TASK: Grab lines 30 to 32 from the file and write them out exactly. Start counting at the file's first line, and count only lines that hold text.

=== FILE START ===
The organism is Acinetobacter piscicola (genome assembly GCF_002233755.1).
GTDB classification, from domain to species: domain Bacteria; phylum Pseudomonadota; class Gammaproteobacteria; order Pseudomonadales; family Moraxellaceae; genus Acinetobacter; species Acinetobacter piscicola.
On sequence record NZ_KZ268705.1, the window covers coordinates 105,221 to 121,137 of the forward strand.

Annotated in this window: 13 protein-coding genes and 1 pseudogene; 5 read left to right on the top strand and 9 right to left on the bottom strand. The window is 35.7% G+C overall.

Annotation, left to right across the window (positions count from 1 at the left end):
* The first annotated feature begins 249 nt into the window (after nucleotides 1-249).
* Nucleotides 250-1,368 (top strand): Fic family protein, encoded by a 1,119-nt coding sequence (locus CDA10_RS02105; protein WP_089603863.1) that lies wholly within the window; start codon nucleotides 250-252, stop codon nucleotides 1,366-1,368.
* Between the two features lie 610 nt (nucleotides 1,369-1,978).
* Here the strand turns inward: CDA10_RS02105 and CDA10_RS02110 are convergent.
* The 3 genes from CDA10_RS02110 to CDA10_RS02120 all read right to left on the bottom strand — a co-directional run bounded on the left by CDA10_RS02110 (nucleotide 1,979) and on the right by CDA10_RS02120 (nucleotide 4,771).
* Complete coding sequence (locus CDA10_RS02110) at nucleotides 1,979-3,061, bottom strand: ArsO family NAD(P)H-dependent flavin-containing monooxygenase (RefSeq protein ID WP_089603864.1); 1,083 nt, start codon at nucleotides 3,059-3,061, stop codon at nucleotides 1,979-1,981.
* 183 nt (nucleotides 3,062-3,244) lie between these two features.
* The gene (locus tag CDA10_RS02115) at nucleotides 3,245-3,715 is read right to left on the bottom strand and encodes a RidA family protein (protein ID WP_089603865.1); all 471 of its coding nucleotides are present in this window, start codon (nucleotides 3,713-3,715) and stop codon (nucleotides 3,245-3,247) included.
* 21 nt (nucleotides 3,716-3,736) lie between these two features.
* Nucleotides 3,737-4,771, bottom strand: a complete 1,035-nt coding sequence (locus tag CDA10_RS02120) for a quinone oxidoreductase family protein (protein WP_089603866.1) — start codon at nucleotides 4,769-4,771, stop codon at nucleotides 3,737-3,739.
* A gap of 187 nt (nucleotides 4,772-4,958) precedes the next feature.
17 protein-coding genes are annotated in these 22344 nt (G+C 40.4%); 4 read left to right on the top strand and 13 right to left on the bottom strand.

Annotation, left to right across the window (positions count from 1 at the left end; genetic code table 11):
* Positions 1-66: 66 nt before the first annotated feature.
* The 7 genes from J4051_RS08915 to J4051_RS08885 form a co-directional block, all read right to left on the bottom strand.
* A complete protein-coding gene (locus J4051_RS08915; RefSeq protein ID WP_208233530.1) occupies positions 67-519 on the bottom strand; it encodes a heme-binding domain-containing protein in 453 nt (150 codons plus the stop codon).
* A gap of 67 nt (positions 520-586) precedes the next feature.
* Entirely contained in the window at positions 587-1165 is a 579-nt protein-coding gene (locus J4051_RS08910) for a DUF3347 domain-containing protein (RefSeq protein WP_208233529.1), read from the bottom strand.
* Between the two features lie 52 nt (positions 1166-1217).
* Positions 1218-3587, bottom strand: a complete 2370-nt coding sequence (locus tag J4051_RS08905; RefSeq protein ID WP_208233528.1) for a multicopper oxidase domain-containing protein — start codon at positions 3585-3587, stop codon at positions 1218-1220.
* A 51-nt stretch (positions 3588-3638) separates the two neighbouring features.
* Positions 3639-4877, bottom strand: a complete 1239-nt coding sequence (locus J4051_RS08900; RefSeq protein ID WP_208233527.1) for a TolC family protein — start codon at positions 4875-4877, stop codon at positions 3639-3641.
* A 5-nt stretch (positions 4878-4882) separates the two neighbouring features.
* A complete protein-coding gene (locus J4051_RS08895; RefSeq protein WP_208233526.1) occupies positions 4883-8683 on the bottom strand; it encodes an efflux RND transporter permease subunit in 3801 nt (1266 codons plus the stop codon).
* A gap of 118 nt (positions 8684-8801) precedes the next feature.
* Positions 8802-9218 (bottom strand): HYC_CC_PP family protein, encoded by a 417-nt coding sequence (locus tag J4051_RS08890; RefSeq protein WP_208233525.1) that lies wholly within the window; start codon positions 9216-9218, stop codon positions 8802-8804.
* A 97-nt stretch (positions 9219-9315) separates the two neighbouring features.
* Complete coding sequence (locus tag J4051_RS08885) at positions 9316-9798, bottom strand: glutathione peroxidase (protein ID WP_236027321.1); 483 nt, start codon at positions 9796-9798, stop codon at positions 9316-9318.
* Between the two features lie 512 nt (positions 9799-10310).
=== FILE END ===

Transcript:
* A gap of 118 nt (positions 8684-8801) precedes the next feature.
* Positions 8802-9218 (bottom strand): HYC_CC_PP family protein, encoded by a 417-nt coding sequence (locus tag J4051_RS08890; RefSeq protein WP_208233525.1) that lies wholly within the window; start codon positions 9216-9218, stop codon positions 8802-8804.
* A 97-nt stretch (positions 9219-9315) separates the two neighbouring features.